October 27, 2010 at 12:46 pm

PlayStation Phone Will Reportedly Bring Another App Store

The reported PlayStation Phone will access a "Sony Marketplace" app and game store (image courtesy of Engadget).

Sony and Apple are old pals: One makes high-end digital video cameras and the other sells machines and software for editing that footage. But that friendship looks to be on the wane, in the mobile market anyway, as reports circulate that Sony is readying a PlayStation Phone that buys apps from its own store, a custom version of Sony Marketplace.

Photos of what very well could be the PlayStation Phone in question surfaced on Engadget this week, and it appears gamers looking for a smartphone that works as a portable PSP gaming system and also runs Google Android won’t have to wait past this winter.

The hardware apparently pictured to the right has been rumored for months. More intriguing from our point of view is the detail about Sony launching its own app store. This custom version of Sony Marketplace would compete with not only Apple’s iTunes App Store, but also the Google Android Marketplace app store that the phone would purportedly also access.

Listeners who own the PlayStation Phone will face a simple choice: whether to download their music apps from Android Marketplace, or from Sony Marketplace.

Evolver.fm contacted Sony to try to confirm the report, find out how much of a cut it will take of those sales and more, but we haven’t heard back yet. For now, we assume Sony will take the same 30 percent that Apple commands from sales in the iTunes App Store.

If this smartphone for gamers is released in time for winter holiday shopping sprees, as is being reported, it will be the first time we’ve seen both types of app stores on the same device: the curated approach that Apple takes (this time practiced by Sony) and the (mostly) open approach Google takes with Android, which allows anyone to develop for it and takes no percentage of sales.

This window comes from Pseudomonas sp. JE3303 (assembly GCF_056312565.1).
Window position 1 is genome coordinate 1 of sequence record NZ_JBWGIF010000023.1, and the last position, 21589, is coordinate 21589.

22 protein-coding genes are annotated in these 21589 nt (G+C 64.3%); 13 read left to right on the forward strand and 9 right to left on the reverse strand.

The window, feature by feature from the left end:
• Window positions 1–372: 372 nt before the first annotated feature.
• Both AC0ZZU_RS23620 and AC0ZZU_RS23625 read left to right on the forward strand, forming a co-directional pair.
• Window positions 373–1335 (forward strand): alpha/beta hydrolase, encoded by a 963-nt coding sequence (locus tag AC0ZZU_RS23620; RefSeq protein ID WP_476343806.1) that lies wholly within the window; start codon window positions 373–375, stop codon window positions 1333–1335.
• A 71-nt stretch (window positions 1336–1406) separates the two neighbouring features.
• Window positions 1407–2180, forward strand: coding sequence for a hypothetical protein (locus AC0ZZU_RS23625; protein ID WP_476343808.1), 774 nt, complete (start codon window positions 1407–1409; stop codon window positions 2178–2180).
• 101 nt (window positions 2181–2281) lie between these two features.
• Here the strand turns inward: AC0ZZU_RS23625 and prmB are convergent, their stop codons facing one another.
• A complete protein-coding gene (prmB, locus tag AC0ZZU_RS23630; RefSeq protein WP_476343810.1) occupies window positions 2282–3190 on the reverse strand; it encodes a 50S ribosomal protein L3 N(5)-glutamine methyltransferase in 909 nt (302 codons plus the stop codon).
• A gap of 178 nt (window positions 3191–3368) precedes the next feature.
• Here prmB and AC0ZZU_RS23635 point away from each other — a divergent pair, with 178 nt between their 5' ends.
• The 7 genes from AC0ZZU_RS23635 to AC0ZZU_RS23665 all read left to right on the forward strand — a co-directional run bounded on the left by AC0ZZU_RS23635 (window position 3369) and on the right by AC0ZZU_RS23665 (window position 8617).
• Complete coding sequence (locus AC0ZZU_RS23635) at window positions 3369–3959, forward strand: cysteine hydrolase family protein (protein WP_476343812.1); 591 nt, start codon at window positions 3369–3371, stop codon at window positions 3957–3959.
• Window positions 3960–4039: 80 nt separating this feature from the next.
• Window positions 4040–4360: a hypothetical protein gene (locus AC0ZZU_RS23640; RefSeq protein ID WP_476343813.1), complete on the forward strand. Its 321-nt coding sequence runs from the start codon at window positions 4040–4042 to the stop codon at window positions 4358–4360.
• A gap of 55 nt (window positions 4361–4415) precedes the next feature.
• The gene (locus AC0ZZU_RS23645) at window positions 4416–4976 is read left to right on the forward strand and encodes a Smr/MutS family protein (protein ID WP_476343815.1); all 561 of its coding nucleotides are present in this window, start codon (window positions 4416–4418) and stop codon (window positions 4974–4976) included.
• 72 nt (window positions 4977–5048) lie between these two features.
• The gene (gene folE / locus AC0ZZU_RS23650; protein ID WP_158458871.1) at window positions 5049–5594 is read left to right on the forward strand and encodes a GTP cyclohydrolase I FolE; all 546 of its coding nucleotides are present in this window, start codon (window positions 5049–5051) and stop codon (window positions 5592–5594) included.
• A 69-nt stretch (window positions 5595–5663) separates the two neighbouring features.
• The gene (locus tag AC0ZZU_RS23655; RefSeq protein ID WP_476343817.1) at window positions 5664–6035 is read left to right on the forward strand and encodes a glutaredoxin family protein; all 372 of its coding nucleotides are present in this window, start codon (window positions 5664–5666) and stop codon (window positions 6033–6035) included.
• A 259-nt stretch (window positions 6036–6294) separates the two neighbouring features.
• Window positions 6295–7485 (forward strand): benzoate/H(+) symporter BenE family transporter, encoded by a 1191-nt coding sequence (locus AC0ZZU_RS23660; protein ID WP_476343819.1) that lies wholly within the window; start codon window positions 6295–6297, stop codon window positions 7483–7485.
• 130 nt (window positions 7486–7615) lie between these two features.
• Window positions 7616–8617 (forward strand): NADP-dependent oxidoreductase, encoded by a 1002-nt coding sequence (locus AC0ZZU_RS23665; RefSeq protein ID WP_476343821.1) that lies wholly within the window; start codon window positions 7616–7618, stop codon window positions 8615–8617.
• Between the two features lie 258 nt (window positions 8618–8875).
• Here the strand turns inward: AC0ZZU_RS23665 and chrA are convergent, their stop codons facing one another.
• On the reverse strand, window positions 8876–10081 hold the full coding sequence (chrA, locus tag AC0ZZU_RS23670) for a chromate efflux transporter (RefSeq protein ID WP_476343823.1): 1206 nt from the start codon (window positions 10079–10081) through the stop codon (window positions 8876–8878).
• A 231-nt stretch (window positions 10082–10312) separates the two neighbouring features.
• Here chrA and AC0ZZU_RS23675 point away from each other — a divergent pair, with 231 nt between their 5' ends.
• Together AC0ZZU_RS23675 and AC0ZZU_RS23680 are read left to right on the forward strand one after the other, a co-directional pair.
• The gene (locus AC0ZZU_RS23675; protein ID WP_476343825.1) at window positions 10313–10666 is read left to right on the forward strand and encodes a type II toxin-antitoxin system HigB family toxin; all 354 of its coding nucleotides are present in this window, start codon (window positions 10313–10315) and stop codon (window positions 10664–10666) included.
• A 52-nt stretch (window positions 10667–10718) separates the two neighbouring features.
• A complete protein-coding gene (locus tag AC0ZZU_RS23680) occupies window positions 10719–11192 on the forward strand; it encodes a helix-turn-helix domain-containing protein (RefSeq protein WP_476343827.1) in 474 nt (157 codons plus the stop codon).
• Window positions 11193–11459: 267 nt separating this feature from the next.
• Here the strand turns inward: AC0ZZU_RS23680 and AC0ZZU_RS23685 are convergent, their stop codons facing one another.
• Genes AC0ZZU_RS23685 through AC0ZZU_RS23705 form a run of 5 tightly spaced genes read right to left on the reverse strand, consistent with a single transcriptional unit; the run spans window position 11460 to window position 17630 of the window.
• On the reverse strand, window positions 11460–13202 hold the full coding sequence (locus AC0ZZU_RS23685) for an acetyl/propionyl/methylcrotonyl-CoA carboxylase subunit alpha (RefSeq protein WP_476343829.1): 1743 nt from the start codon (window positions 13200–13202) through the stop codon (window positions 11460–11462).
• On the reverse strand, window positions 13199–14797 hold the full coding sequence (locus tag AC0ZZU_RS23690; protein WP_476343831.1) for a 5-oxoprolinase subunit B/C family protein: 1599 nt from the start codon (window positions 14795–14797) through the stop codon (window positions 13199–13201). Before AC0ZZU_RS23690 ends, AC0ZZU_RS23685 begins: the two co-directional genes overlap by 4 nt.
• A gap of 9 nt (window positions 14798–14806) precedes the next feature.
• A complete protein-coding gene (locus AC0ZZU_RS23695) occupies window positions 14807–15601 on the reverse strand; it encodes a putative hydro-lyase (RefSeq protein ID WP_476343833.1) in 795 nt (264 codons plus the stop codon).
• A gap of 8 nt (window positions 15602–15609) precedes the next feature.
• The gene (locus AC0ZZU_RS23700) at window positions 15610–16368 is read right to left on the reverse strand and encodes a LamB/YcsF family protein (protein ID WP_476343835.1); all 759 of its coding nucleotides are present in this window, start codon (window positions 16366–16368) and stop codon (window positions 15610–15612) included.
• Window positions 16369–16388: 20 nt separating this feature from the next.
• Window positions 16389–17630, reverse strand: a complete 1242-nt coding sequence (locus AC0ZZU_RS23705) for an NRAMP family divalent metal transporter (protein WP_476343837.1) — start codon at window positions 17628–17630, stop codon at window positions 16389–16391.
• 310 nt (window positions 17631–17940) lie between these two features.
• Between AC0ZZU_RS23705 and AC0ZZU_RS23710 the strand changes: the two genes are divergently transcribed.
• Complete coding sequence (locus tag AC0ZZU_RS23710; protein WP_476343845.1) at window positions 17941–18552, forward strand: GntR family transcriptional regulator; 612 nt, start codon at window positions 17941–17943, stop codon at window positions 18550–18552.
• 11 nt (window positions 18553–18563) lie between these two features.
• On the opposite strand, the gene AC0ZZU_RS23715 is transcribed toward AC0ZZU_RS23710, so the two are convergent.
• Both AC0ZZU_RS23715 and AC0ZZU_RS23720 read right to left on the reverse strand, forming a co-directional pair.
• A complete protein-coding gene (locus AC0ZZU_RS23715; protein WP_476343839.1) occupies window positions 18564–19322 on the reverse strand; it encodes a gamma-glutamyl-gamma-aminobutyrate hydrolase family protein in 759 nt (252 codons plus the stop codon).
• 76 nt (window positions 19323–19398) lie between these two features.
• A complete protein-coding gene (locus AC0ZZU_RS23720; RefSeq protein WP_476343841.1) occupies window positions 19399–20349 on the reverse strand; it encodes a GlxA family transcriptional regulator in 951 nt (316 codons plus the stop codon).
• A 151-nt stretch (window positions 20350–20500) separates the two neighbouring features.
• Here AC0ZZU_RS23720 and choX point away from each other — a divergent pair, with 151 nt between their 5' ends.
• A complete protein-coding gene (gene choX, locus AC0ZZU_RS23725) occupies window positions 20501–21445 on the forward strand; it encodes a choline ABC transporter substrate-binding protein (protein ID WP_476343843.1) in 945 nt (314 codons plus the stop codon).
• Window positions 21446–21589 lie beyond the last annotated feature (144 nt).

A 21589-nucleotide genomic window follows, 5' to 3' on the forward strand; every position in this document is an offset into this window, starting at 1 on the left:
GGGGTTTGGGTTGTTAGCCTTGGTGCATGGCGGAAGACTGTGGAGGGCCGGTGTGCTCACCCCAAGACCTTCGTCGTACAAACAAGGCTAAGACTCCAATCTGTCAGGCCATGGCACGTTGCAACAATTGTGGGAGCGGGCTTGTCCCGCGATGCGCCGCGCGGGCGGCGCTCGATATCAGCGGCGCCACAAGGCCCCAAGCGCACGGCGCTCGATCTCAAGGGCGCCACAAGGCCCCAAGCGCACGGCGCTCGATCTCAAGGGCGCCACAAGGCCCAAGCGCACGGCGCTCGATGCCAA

Hardcore gamers will certainly have ample reason to choose this phone over an iPhone or competing Android model. When they do, they’ll buy games from Sony Marketplace because unlike Android’s games, Sony’s will be designed specifically for that device and take full advantage of its controls — the same approach Apple takes by restricting its apps to its own iPhones.

Lots of gamers — as well as casual gamers who want an Android phone and figure they might as well pick the one that lets them or their kids play games — also listen to music. When they do, unless they’re from some other planet, they’ll often use their phones to do so.

So, which store will PlayStation Phone download their music apps from? Sony Marketplace or Android Marketplace?

Android is more established, but Sony will have several key advantages in the race to court those subscription and single-sale app downloads:

  • Sony will have credit cards on file from game purchases. Apple credits its success in selling apps and music partially to its vast store of credit card numbers, allowing people to buy by typing a password rather than whipping out a credit card. Sony would have the same advantage here.
  • Credits earned in games can be exchanged for paid music apps, making the purchase of music apps and subscriptions even more painless — as in free. If you beat a level in a PlayStation Phone game, your reward could be credit towards the download of a music game, free music within another app, and so on.
  • The controls will come in handy for music games and music apps with interactive/remixing features.
  • Many PlayStation Phone owners will already be familiar with XBox Marketplace.

If the Sony PlayStation phone takes off, music apps — especially gaming- or remix-oriented ones that  take advantage of the PlayStation Phone’s directional pad controls — will have a promising new platform on which to reach a new segment of the population.

Subscription music services (MOG, Rhapsody, Spotify, etc.) and other music apps might also receive a boost, because although many hardcore gamers would probably fling their headsets into the ocean before paying for music on their computers, they could be more likely to do within apps designed with their gaming smartphones — and  habits — in mind.